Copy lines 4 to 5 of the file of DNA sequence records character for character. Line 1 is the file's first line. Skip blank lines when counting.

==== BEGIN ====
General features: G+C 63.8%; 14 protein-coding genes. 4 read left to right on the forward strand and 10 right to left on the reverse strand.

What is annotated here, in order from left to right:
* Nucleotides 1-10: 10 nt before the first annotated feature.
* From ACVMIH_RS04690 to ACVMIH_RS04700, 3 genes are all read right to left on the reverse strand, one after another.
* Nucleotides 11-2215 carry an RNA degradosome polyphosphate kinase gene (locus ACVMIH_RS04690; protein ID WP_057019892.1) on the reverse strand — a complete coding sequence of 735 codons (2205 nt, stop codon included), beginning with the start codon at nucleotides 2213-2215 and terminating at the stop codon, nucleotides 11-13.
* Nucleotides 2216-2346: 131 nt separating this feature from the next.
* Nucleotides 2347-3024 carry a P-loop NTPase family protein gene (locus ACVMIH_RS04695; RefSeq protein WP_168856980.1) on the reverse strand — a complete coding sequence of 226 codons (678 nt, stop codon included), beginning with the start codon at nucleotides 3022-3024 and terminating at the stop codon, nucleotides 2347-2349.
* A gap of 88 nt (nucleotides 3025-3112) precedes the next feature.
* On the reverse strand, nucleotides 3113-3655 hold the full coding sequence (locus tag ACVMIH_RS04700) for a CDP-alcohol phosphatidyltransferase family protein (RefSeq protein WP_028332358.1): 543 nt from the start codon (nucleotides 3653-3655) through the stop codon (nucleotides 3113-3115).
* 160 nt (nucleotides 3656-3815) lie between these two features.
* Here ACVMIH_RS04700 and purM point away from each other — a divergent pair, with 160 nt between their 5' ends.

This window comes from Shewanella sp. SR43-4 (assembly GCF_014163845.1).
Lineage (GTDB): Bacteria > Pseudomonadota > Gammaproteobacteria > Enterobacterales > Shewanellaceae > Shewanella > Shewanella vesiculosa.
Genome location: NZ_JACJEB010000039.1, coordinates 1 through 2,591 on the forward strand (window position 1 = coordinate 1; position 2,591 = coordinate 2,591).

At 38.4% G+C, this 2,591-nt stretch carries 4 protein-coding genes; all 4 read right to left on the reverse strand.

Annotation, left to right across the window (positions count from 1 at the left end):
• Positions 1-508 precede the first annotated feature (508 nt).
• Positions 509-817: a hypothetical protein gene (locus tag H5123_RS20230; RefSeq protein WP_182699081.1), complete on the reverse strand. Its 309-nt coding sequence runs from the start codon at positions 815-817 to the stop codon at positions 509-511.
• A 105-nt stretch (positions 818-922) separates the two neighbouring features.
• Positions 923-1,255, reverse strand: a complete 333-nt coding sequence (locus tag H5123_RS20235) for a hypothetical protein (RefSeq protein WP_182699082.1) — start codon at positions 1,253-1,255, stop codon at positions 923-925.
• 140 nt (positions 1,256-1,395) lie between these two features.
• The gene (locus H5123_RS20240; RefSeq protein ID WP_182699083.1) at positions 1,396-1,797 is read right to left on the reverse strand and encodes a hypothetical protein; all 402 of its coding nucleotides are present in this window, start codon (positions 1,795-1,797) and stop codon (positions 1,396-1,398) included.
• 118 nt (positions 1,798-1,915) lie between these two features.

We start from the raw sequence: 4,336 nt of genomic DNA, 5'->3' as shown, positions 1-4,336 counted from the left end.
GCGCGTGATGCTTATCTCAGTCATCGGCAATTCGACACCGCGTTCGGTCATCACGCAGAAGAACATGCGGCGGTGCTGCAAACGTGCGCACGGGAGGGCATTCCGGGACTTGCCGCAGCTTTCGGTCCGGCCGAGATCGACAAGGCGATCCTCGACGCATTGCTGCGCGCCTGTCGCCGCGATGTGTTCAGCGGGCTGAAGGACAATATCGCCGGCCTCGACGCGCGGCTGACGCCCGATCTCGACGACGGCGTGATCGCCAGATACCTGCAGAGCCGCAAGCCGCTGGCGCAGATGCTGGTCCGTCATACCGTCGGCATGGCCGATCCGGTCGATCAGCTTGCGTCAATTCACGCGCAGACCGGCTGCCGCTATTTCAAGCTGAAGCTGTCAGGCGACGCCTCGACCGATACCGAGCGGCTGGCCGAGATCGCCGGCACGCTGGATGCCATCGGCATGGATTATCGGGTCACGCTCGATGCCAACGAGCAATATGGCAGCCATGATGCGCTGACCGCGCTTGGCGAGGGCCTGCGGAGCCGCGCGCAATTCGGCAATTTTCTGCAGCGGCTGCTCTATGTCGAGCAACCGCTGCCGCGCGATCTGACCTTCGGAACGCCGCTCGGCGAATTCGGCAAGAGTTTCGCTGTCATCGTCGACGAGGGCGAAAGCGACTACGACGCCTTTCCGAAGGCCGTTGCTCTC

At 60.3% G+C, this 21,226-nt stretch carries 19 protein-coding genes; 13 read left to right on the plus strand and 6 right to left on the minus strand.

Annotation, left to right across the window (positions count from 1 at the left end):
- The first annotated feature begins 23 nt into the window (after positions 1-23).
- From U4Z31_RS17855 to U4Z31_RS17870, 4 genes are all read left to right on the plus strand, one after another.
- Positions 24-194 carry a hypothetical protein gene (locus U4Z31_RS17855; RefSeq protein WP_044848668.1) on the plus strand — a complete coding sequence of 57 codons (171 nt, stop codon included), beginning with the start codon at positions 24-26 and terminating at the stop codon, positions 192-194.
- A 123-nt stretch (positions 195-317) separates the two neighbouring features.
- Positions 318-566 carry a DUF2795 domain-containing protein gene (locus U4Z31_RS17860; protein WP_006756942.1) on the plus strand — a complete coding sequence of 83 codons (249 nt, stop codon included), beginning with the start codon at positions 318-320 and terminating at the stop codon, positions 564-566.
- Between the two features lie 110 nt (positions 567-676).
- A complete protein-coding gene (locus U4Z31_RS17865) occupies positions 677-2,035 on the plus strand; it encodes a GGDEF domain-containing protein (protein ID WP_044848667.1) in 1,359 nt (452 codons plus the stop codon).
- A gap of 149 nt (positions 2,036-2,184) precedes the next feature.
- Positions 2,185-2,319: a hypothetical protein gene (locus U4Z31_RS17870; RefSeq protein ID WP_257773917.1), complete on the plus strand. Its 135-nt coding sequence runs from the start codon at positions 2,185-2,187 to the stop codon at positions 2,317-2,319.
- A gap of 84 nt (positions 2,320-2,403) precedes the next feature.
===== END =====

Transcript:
* From ACVMIH_RS04690 to ACVMIH_RS04700, 3 genes are all read right to left on the reverse strand, one after another.
* Nucleotides 11-2215 carry an RNA degradosome polyphosphate kinase gene (locus ACVMIH_RS04690; protein ID WP_057019892.1) on the reverse strand — a complete coding sequence of 735 codons (2205 nt, stop codon included), beginning with the start codon at nucleotides 2213-2215 and terminating at the stop codon, nucleotides 11-13.